NIH All About Grants Podcast

Considerations for a Research Plan


From the National Institutes of Health in Bethesda, Maryland, this is "All About Grants".


[ Music Playing ]


>> Kosub: Hello, and welcome to another virtual edition of NIH's "All About Grants" podcast.  I'm your host David Kosub with the NIH's Office of Extramural Research.  And today we'll be talking about a topic that was actually suggested by one of our listeners, and that's a focus on the research plan, strategies, specific aims of an application, and I'm glad to say that we have two program officers with us today to discuss this.  Dr. Lillian Kuo, she is with the National Cancer Institute, and also Dr. Kentner Singleton, he is with the National Institute of Allergy and Infectious Diseases.  Thank you both for being with us today. All right.  So we will start with just the framework for this discussion.  It's a big topic and we're going to kind of focus it around like basic research type applications, your R01s, R03s, R21s, and it's also important to keep in mind that the program officers are here to help you, but they're not here to write your application, and it's important to note. 

So with that in mind, I'd like to start maybe with Lillian.  Can you tell us what exactly is the difference between Specific AIMS and a research strategy?


>> Kuo: Great, thanks, David.  The Specific AIMS page is just one page, whereas the research strategy is the full description of the rationale of your research and the experiments that you have proposed. How you develop your Specific AIMS really is prerequisite to writing the full research strategy section, and so we encourage folks to really think about and brainstorm and develop their AIMS page first, because that's what's going to sell your science.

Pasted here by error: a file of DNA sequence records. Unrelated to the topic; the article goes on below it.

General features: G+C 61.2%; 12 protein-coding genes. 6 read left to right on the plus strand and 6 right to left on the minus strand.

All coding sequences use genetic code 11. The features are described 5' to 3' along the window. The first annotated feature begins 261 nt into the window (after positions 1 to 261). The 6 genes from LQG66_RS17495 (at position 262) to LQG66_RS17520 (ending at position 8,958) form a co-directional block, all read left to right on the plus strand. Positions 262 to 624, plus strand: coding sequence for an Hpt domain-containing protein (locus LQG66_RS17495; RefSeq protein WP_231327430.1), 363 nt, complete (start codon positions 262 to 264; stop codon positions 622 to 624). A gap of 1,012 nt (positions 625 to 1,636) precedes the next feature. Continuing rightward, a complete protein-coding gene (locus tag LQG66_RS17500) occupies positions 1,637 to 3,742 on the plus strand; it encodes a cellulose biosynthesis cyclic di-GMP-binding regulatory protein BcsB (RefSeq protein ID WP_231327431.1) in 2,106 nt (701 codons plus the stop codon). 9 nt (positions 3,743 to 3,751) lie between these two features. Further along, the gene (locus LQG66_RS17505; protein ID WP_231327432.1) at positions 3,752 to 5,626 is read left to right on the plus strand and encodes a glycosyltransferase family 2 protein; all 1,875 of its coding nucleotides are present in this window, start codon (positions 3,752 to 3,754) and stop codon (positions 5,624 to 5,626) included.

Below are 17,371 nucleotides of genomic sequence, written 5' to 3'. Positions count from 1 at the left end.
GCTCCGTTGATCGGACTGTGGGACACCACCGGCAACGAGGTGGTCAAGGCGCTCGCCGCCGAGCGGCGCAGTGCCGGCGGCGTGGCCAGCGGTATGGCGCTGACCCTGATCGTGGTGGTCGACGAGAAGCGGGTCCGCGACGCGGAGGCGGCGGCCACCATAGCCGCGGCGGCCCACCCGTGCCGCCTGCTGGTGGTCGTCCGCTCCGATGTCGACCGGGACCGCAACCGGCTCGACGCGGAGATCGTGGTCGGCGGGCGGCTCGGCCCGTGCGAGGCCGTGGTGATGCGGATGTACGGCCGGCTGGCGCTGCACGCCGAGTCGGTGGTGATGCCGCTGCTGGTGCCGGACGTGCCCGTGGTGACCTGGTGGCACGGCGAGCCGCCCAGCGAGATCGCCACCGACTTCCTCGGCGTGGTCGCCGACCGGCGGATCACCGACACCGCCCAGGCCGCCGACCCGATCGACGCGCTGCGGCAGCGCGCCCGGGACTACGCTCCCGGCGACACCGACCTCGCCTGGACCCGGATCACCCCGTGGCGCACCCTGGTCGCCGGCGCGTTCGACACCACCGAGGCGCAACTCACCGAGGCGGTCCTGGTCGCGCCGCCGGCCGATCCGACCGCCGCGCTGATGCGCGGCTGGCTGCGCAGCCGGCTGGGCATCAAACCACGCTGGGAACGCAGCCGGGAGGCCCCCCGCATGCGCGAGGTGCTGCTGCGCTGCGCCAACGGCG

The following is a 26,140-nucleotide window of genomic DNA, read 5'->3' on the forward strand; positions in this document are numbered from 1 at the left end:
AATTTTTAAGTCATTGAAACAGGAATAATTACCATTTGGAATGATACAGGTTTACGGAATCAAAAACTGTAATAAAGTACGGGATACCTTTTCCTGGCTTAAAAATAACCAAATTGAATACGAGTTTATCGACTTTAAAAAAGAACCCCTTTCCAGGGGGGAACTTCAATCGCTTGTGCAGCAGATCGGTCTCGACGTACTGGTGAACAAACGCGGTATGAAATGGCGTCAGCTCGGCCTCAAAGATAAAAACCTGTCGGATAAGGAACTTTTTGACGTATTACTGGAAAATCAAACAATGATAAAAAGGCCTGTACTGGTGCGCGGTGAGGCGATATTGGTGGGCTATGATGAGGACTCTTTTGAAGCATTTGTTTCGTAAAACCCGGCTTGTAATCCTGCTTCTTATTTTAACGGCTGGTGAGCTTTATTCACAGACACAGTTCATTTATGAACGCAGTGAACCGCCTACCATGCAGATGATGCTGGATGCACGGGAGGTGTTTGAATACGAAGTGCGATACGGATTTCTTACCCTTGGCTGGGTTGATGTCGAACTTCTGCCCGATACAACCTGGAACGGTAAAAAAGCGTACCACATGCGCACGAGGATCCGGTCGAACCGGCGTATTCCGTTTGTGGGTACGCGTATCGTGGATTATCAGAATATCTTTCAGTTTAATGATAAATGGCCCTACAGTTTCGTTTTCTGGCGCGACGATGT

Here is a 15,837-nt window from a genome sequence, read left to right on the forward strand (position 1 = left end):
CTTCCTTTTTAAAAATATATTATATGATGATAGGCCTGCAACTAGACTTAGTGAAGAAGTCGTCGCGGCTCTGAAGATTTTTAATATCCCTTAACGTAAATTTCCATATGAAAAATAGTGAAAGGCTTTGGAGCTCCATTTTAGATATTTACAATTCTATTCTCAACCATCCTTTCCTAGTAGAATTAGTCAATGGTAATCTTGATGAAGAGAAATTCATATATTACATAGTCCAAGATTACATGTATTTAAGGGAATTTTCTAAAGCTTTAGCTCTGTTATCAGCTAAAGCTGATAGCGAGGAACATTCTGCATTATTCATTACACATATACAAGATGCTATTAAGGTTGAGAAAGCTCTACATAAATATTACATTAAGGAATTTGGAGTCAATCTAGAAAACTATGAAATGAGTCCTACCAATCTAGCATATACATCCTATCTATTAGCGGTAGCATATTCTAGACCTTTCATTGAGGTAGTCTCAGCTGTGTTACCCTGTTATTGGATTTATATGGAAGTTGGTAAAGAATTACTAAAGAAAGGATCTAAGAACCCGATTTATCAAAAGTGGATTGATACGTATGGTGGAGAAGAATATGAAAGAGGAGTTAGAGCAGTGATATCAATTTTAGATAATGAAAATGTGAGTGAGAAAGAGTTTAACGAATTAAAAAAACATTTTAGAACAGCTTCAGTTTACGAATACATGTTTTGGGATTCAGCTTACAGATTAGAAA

>> Kosub: Great.  And maybe I'll turn to Kent.  What should someone be thinking about as they sit down to kind of write down their ideas and thoughts put on paper?


>> Singleton: Yeah, so it's really helpful if the individual can sit down and really figure out how they want to focus their application.  So for example, if you have a project to study the structure of immune receptor, you know, the application could be reviewed either in a biophysics or immunology focused study section.  For it to go to a biophysics study section, reviewed by biophysicists, where the immunology will be represented but less so, as many of the applications will have an immunology focused.  And similarly, the reviewers of the immunology study section will have some biophysicists, but as a whole, the panel is going to be more interested in the immunology remarks ‑‑ by the immunology, and so the two study sections could also view the significance slightly differently because they come from different angles, from different feels, and different backgrounds.  And so you really want to understand who the target audience is that you're speaking to, which can adjust how you write different terminology or language or some of the assumptions that you can make when writing that application.


>> Kosub: Great, great, great.  Thanks for that.  So now, kind of focusing on the Specific AIMS, what makes for a strong Specific AIM?


>> Kuo: Sure.  A strong Specific AIM, the ‑‑ your AIM should be interrelated but not interdependent, and the AIM should accomplish the goals of the scientific question that you are asking.  It's important to not have the Specific AIMS be like a series of experiments, what you propose to do, because unfortunately that can be perceived as descriptive.  So just focus your AIMS page on building a story.


>> Singleton: I would agree with that.  And I think it's important to understand that the AIMS are really the most widely‑read part of an application.  As a program officer, the AIMS page is the parts that I distribute to my colleagues if I think that another program might be interested in this application or to complement one of our other programs, or if I want to nominate it for outside of Payline Bridge or Select Pay Award, it's really the AIMS that are widely distributed across our community.